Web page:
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Trail Reports

Insights on trail conditions and the plants and animals you can expect to encounter throughout the seasons.

BarryMeet Barry, the author of our trail reports >>

Notes and Changes since last report

  • It started at 75°F, clear, and calm at 11:30 AM on August 9, 2017.
  • This week's trail report covers the Wappinger Creek Trail side of the trail system.
  • Cicadas have been calling during the day, katydids at night.
  • I had company on the trails today.

The Trails

  • Once again monarchs could be found in many of the fields, including a well worn individual behind Gifford House.
  • A painted lady was in the Canada thistle right at the trail head.
  • She had the uncanny ability to take off almost every time I got the camera on her.
  • I took a break to get something easy: one of a number of great spangled fritillaries.
  • One more try and I got her laying eggs on the thistle.
  • Something bigger buzzed by and dropped into the bedstraws and grasses: a cicada.
  • I said "good enough" and continued along the front Old Hayfield surveying the first goldenrods in bloom.
  • Today I remembered to get after the black swallowwort along the side of the field. Pods were turning yellow or brown. Their evil seeds would soon be flying.
  • Out off the edges of the fields, house wrens were scolding.
  • A dangling triangle caught my eye - dogbanes apparently resemble their milkweed cousings in have paired pollen sacks, "pollinia". Insects too weak to carry them away can be doomed when they stuck to them.
  • Another danger in many flowers is the ambush bug. This pair was too busy to be a threat.
  • The harmless hunchback bee fly was a very cool thing to find.
  • Down on the Wappinger Creek Trail, Cary's own day campers were exploring the creek and showed us a bucket of whirligig beetles.
  • Their eyes are split to see above and below the water line and a handfull of them smells like watermelon.
  • Crayfish were deftly displayed for us.
  • Near the Appendix, wood nettle now had its female flowers on top as well as the male flowers along the stem.
  • Up the hill, a well seasoned red-spotted purple dropped in to bask in the sun.
  • With the long tail it looked like a dove flying out of the Scots Pine Allée, but it was too big. It landed in that dead tree in the Little Bluestem Meadow.
  • It was an American kestrel.
  • The view of the red back and tail is distinct.
  • Next week: the Cary Pines Trail side of the trail system.
Hunchback Bee Fly

Sightings

Birds
  • 1 Downy Woodpecker
  • 2 Blue Jay
  • 1 American Crow
  • 1 Tree Swallow
  • 2 House Wren
  • 1 American Robin
  • 6 Gray Catbird
  • 1 Eastern Towhee
  • 1 Red-winged Blackbird
Butterflies
  • 1 Black Swallowtail
  • 5 Eastern Tiger Swallowtail
  • 2 Spicebush Swallowtail
  • 30 Cabbage White
  • 1 Clouded Sulphur
  • 1 Eastern Tailed-Blue
  • 22 Great Spangled Fritillary
  • 30 Pearl Crescent
  • 1 Painted Lady
  • 1 Red-spotted Purple
  • 1 Appalachian Brown
  • 1 Little Wood-Satyr
  • 4 Common Ringlet
  • 3 Common Wood-Nymph
  • 5 Monarch
  • 12 Silver-spotted Skipper
  • 1 Dun Skipper
Moth
  • 8 Hummingbird Clearwing
  • 10 Snowberry Clearwing
  • It started at 82°F, cloudy, and windy at 2:30 PM on August 2, 2017. Rain at 66°F followed...
  • This week's trail report covers the Cary Pines Trail side of the trail system.
  • Butterflies and birds were both hunkered down today.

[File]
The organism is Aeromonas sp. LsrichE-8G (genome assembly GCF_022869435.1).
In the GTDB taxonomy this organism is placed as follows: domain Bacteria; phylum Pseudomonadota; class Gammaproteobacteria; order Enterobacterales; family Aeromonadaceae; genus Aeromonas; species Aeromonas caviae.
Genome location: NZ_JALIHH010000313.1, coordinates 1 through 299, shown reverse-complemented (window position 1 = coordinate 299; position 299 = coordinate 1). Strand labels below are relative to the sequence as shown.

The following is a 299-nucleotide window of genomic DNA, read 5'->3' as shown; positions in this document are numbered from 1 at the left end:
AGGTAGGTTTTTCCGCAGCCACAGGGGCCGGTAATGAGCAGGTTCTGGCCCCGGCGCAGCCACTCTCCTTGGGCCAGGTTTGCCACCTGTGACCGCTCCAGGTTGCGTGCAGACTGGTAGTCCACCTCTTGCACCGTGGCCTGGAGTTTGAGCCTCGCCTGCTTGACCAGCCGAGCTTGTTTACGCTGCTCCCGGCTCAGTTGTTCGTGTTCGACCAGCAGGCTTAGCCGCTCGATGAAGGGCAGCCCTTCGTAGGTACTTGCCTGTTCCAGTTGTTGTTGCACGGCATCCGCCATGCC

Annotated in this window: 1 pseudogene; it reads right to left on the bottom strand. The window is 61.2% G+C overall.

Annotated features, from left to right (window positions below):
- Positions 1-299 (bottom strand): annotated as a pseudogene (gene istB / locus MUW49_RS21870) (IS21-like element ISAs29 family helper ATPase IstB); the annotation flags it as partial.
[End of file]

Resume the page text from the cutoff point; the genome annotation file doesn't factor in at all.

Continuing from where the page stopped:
The Trails

  • Maybe most of the dark clouds stayed to the north, but some came over Gifford parking lot bringing a shower.
  • The big kiosk provided shelter and a view of the trail head...
  • ... and of a young eastern bluebird taking a bath in a driveway puddle.
  • It would duck down and flap around.
  • The results were not pretty.
  • As the sky brightened and rain lightened to sprinkles, I headed out towards the Carriage House where mist was rising off the road.
  • The fields were filling with Queen Anne's lace.
  • From the Scots Pine Allée, clouds and mist could be seen in the hills beyond.
  • From the Little Bluestem Meadow, the view of the other direction was ominous.
  • A glance over the shoulder towards Gifford House verified I was surrounded by the scattered showers in the forecast.
  • The entrance to the Old Gravel Pit was not exactly welcoming, but that was the way...
  • Light rain was falling at the Fern Glen, where Culver's root was blooming.
  • Along the edge of the pond, elderberry were starting to ripen.
  • On the trail on the other side of the kiosk, great lobelia had started to bloom.
  • Near the Shrub Swamp plaque, there appeared to be water hemlock blooming. This is one of a number of poisonous parsely family members.
  • On the other side of the cross road was a brand new bridge.
  • Right off the side of it was water parsnip.
  • The flower is different from the preceding, but the leaves are even more distinct.
  • Up ahead, helleborine, an alien orchid, was still blooming.
  • Lemon smelling horse-balm had started blooming and looked almost finished.
  • Around the corner, white wood aster had started and looked like it would continue for a while.
  • Light rain and I continued along the Cary Pines Trail where Indian pipe was coming up next to last season's stalks.
  • Next week: the Wappinger Creek Trail side of the trail system.
Culver's Root

Sightings

Birds
  • 1 Eastern Phoebe
  • 3 Blue Jay
  • 1 American Crow
  • 1 Black-capped Chickadee
  • 1 Carolina Wren
  • 3 Eastern Bluebird
  • 1 Gray Catbird
  • 2 Eastern Towhee
  • 1 Chipping Sparrow
  • 1 American Goldfinch
Plants
  • 1 Great lobelia
  • 1 Horse-balm
  • 1 Indian pipe
  • 1 Queen Anne's lace
  • 1 Water hemlock
  • 1 Water parsnip
  • 1 White wood aste

 

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